If you take something that is normally a small window in the corner of the screen which is always in the person's vision when being used, it makes optimal sense to extend the functionality of that window during use to maximize the experience. You increase the usable space of the window dramatically while also enabling the option to use a new layout scheme which enhances muscle memory. This can only be done because the person using it always looks at it when using it, and never anywhere else. If people often looked at areas of the screen other than the start menu, then this becomes an illogical argument since it cannot be justified. This is simply a logical optimization made by realizing there is a constant involved.


RE: ...
By Belard on 5/8/2013 2:13:54 PM , Rating: 2
Nope, your ideas are still stupid. Including your windshield one.
Okay, a big windshield is more viewing room... Well, with your logic, all the gauges should go across the entire dashboard... Especially if it's a HUD version... And make it TOUCH gauges that are only viewable when you touch it.

Cars have windshields so you can see where you are driving and it holds two people in the front.


RE: ...
By retrospooty on 5/8/2013 2:22:27 PM , Rating: 2
Regardless of the example, the reality is on your screen... And eye tracking studies and the opinion of some team of yahoo's in product development at MS dont make forcing a full screen menu a good thing. It's a great touchscreen tablet UI, it just doesnt work well for multitasking on non-touchscreen PC's. There is nothing you can say that makes a full screen start menu useful for people that multitask alot. It just loses efficiency, period. Again, great for playing on a tablet, not for Work.


RE: ...
By Pirks on 5/8/2013 3:00:58 PM , Rating: 2
quote:
It just loses efficiency
No it doesn't, because whether you look at a small start menu or a large start screen - it doesn't matter, there is no difference between them because time to find a shortcut and click on it is the same for both, so you lies won't fly here.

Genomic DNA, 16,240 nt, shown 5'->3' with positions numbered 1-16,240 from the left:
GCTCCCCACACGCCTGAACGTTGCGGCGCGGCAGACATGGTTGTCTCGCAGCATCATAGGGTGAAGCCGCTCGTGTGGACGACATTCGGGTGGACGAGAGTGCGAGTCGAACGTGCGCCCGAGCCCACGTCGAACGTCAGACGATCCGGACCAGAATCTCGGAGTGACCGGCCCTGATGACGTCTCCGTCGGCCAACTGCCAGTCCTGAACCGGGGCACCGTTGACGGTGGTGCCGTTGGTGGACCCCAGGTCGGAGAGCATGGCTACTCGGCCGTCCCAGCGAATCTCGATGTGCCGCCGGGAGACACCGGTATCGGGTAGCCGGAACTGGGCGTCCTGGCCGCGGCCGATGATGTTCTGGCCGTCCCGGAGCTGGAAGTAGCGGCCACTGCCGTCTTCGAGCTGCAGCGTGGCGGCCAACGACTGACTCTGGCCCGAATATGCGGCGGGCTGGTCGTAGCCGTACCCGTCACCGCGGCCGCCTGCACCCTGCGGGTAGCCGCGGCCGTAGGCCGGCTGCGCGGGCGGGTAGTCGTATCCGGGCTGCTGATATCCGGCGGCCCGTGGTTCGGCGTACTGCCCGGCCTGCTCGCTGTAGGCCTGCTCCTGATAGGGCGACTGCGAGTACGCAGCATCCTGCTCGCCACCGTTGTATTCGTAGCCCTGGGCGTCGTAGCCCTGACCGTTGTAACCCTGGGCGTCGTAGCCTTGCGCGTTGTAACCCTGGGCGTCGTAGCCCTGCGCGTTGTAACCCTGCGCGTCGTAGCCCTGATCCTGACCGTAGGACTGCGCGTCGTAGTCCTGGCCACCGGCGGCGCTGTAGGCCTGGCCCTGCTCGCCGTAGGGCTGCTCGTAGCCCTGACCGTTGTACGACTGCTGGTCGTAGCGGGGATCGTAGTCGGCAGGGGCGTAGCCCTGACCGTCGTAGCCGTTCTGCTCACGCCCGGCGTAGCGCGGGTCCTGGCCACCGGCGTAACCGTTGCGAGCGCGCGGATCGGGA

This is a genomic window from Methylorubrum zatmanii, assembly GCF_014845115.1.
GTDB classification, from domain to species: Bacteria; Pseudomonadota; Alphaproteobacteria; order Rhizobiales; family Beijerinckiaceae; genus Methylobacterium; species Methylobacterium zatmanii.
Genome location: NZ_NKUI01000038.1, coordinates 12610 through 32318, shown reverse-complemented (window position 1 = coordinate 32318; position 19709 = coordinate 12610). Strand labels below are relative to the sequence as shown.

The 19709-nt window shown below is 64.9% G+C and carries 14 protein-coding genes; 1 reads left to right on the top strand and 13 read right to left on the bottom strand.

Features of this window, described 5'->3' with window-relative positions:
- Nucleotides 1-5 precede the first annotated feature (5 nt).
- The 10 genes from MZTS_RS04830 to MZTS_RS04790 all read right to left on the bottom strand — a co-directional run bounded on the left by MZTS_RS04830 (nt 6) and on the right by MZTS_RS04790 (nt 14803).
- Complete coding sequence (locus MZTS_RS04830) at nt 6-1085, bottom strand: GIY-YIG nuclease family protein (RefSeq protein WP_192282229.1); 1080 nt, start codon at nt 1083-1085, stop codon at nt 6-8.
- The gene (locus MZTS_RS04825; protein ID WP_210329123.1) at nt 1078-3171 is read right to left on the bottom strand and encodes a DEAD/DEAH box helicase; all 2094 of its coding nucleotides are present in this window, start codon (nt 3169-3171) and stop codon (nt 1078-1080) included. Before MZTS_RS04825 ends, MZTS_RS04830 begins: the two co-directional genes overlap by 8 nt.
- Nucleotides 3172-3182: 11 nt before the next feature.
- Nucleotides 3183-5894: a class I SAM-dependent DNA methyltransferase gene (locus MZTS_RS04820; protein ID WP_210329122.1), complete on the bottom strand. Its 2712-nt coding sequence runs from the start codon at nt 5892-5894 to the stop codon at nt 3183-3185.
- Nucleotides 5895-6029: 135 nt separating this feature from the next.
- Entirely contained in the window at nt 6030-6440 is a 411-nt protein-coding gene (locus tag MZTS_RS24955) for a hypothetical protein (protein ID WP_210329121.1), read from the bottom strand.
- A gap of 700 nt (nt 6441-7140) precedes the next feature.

RE: ...
By retrospooty on 5/8/2013 4:09:48 PM , Rating: 2
"No it doesn't, because whether you look at a small start menu or a large start screen - it doesn't matter, there is no difference between them because time to find a shortcut and click on it is the same for both, so you lies won't fly here."

LOL... Okeedokee Pirks... Yes, I must be lying. The millions of people that hate the new UI on their non-touchscreen devices and the developers at MS that have said they will put it back in the next version are all wrong and you are right.

Even when made smaller, the tiles arent too large, and the fact that you cant embed anything in folders must also be a lie and fullscreen doesnt take your focus away, its all in my imagination.

Seriously, I keep asking and you avoid it. Why do you care how I prefer my work computer to operate? I like 7 better at work because 8's SM really isnt as efficient, regardless of what your single track mind can think, it isn't for me, or many other users that heavily multitask. You getting all butt-hurt and saying " it doesn't matter, there is no difference" doesn't change the fact that its less efficient. It just make you look somewhere between stubborn, childish and nutjobish.


RE: ...
By Cheesew1z69 on 5/8/2013 4:26:29 PM , Rating: 2
quote:
Seriously, I keep asking and you avoid it. Why do you care how I prefer my work computer to operate?
One word : Troll

Everyone apparently is a liar but him, isn't is obvious?

Everyone is <insert whatever name/term/whatever he uses here> but him.


RE: ...
By Mint on 5/7/2013 8:27:37 PM , Rating: 2
quote:
...if you've opened the Start menu, you're looking for something in the Start menu. Hence...you'll be looking at the Start menu.
I'm glad you agree.

So tell me: If this is so blatantly obvious, then why on earth is it productive to make users click and scroll through a tiny part of the screen for launch options?

Why not give a full screen of 50+ apps to launch with one click?


RE: ...
By retrospooty on 5/7/2013 8:33:49 PM , Rating: 2
Why not leave it in and let users decide? They removed it after the beta and before official release on purpose. It wasn't even a technical issue, they just decided to take it out.


RE: ...
By Mint on 5/7/2013 9:12:05 PM , Rating: 2
I can't defend that move by MS.

If it were up to me, I'd leave the option of turning it on, but as I suggested in another comment, I'd have a tool to auto-populate/arrange the start page upon installation so that most people wouldn't bother.

There's a reason that pinning was so popular with Win7.


RE: ...
By Pirks on 5/8/2013 3:06:12 PM , Rating: 2
quote:
There's a reason that pinning was so popular with Win7
I use pinning often on Win8 desktop to pin my shortcuts to the taskbar and laugh at Win8 haters at the same time :)


"There is a single light of science, and to brighten it anywhere is to brighten it everywhere." -- Isaac Asimov














botimage
Copyright 2014 DailyTech LLC. - RSS Feed | Advertise | About Us | Ethics | FAQ | Terms, Conditions & Privacy Information | Kristopher Kubicki